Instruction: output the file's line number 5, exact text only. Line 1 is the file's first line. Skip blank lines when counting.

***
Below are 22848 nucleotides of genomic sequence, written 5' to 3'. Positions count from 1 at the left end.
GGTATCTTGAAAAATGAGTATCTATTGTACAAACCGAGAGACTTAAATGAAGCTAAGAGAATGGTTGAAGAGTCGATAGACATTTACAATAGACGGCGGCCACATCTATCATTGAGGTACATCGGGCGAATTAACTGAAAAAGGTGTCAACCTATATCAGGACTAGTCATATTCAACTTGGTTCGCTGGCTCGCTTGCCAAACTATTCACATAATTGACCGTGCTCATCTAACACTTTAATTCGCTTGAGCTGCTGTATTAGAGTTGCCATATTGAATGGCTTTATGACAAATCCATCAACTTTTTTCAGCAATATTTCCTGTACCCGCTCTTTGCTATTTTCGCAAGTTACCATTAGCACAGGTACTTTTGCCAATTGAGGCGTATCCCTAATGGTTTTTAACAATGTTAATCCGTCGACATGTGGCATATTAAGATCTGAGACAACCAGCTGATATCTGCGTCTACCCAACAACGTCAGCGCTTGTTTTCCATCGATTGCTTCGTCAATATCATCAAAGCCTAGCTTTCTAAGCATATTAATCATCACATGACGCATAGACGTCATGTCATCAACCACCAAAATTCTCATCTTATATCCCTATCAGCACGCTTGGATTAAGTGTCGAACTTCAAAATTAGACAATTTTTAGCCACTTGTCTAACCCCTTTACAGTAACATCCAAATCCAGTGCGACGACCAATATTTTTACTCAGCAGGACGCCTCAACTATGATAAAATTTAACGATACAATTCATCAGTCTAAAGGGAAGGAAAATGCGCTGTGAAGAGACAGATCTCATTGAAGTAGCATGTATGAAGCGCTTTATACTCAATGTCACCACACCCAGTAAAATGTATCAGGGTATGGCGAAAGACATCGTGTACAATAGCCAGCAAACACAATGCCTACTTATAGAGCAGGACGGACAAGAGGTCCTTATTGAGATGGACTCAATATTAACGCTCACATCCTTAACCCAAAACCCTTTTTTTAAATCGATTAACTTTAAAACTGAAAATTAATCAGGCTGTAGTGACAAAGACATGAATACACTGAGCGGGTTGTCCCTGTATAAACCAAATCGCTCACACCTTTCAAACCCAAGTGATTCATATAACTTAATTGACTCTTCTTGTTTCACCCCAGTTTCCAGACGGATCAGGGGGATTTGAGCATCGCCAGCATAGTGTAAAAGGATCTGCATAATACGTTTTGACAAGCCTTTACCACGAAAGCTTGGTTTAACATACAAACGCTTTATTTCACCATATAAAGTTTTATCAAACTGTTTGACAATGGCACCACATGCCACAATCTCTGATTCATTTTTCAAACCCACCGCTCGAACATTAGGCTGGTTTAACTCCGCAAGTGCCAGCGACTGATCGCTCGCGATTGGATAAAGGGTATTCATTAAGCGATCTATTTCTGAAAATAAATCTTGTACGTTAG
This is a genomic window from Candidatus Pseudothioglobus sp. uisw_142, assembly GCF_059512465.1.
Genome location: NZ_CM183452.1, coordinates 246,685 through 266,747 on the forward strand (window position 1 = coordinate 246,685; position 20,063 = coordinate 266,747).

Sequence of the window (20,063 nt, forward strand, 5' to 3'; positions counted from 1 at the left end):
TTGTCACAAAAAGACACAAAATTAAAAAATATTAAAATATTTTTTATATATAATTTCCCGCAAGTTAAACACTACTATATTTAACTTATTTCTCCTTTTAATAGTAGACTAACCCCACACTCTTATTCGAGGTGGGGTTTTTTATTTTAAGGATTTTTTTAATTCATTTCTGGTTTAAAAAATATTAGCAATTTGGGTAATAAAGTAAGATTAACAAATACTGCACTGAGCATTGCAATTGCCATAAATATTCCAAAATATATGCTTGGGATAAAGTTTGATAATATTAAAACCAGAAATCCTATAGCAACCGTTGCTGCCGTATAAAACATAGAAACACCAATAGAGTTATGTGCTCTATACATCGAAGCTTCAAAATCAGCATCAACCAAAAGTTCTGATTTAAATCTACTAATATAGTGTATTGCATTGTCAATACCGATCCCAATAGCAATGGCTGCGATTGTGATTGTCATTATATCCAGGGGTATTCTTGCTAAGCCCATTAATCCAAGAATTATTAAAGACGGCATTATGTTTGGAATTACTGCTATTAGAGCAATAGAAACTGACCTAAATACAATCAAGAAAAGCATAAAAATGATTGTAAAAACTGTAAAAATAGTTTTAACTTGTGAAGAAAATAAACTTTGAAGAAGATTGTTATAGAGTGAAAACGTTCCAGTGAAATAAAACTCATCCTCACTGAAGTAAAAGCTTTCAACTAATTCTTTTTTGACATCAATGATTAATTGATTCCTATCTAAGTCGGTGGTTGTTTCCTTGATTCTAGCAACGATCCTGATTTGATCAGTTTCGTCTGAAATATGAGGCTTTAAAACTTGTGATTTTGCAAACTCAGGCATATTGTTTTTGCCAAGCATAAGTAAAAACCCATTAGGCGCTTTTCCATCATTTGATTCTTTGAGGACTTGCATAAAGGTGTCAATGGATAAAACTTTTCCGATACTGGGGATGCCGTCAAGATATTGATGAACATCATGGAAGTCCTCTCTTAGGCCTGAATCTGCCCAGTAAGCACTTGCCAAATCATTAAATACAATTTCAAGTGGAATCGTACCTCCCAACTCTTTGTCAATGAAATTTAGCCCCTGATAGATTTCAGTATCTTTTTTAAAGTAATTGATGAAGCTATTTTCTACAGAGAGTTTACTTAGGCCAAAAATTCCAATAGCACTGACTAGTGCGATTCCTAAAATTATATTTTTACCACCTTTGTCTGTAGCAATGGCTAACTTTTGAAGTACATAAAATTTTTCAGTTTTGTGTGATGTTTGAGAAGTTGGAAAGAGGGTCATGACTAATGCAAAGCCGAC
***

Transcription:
Sequence of the window (20,063 nt, forward strand, 5' to 3'; positions counted from 1 at the left end):